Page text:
Both the camera and creative writing offer us a lens into our humanity. Every story is a snapshot of a time, place or person, and every photo has a story to tell. For me, photography and writing have always gone hand in hand. They are the push and pull of my daily routine, the way I think, and the way I look at the world.
I’ve found that photography is a great way to jumpstart some of the well-known building blocks of creative writing, such as theme, structure, point of view, characters, setting, conflict, internal monologue, dialogue, and metaphor. It’s led me to develop some easy and fun exercises that can be used to help temper writer’s block, whether you’re a seasoned writer or a high school student who hates to write an essay.
Premise and Theme
First off, review all the photos that are already on your camera phone to see what attracts you. Use the zoom features on your screen to enlarge faces of family and friends and look for expressions and body language. What do you see now in the photo that you might have missed before? If you could shoot a do-over, how would you take the photo today?
Write – the three main themes that best describe the photos you’ve taken. Do your photos revolve around the themes of family? Friends? Vistas? Pets? The same things that attract you as a photographer are connected to the themes you use as a writer. Explore why these themes draw you.
Take a photographic journey to a familiar place, your favorite hangout, a coffee shop, library, basketball game or concert. Snap fifty pics of your workstation, office, or classroom. Don’t self-edit or censor as you shoot. Then choose your ten best photos and put them in a sequence, chronological or otherwise.
Write – the sequence and explain why you chose to order them in that particular way. Do the ten photos tell a story? Are there parts of the story that are missing? What photo would you add to make the story complete?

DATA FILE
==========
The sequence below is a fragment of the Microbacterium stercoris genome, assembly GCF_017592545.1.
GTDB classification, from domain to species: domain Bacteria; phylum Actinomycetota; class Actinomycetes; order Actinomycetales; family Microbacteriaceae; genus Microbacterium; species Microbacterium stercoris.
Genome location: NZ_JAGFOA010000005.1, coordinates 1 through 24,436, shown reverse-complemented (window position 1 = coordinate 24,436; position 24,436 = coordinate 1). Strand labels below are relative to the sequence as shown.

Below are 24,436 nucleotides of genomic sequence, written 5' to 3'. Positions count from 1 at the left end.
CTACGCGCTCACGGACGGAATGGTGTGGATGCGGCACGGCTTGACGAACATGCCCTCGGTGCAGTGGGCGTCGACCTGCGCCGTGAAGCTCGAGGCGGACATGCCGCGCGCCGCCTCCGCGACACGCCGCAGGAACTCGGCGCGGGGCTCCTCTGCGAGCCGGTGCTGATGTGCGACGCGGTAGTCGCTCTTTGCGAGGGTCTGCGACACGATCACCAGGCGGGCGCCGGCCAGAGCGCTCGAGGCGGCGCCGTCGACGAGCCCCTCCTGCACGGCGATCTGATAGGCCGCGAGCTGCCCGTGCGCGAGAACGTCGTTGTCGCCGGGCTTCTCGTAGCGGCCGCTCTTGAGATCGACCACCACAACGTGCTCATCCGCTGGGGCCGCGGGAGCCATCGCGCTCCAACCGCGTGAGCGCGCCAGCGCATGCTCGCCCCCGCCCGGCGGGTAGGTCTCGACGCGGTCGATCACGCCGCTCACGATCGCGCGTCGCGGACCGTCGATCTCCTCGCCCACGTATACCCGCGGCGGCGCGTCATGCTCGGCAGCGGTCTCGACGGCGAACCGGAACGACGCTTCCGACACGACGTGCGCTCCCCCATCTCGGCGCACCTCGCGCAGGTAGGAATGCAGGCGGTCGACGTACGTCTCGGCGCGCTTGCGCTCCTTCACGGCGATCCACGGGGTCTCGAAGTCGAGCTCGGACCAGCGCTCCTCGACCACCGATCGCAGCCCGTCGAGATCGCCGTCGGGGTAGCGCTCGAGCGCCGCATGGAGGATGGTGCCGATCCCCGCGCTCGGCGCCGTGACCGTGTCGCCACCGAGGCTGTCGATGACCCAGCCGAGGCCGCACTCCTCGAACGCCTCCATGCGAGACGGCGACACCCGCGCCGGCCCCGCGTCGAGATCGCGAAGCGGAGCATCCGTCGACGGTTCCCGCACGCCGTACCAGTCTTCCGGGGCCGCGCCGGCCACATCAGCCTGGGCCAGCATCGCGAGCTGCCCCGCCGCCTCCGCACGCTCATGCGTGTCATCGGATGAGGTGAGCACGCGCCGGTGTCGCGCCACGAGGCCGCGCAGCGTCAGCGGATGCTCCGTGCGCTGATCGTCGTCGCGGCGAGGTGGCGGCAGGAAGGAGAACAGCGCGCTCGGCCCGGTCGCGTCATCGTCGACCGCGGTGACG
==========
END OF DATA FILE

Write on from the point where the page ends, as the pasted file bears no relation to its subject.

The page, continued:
Scene Setting and Grounding
Bring your camera to a “photo-worthy” spot or occasion– a birthday party, vacation, park, the beach, flea market, sports venue, landmark or architectural monument. First, take a close-up of the people involved. Then take the exact same shot but this time, include the background.
Write – what important information or insight does the background give your viewer/reader? Is there something about the place or setting that makes the people in your photograph behave differently?
Take your camera to a place outside your photo-comfort-zone, a place you wouldn’t normally think is “photo-worthy.” This could be a car wash, laundry mat, gas station, or parking lot. Look for the beauty or ugliness in mundane, everyday objects such as a crushed soda can on the street, or a dull post office. Find the ironic nature of these objects and locations.
Write – how do you feel when you are forced to think outside of your usual box to solve a problem? Upset? Invigorated? Overwhelmed? What triggers discomfort and conflict in you? Problems or conflicts make a story a page-turner. How is your character solving his or her problem? Will she overcome? Do you even want her to?
Take a string of selfies. Experiment with the angles, a selfie stick, the times of day, mirrors and locations.
Write – First, answer these internal monologue questions: Do you like or hate having your photo taken? Are you self-conscious? Do you look straight into the camera or away? Do you prefer one side of your face? Next, pretend the person in the photo isn’t you. What does the photo tell you about him/her?
Be a tourist in your own city. Take a bus tour and gain perspective by seeing what other people see in the city or town you take for granted. Take the same photos they take. Listen to their conversations and jot down some of these conversations.
Write – what were your experiences as a tourist? How does it feel to step into someone else’s shoes and see your city with fresh eyes? What was the tone in their voices? Were they animated and excited? Were they understated? What was their body language as they were speaking with one another?
Finally, “show, don’t tell,” is one of the core principals in all creative writing, and advises to write in a way that the reader experiences the story through characters, actions, thoughts, senses and feelings rather than explanation. Think of your smart phone as your tool to access that essential part of storytelling.
So, are you camera ready? Take that picture – then write, write, write!
Leora Krygier’s first YA novel, When She Sleeps (Toby Press), was a New York Public Library selection for “Best Books for the Teen Age.” Her second YA novel, Keep Her (She Writes Press) is out September 6, 2016. Leora currently lives in Los Angeles with her husband.
Find out more about her on her website http://leorakrygier.net/
Follow her on Twitter @leorakrygier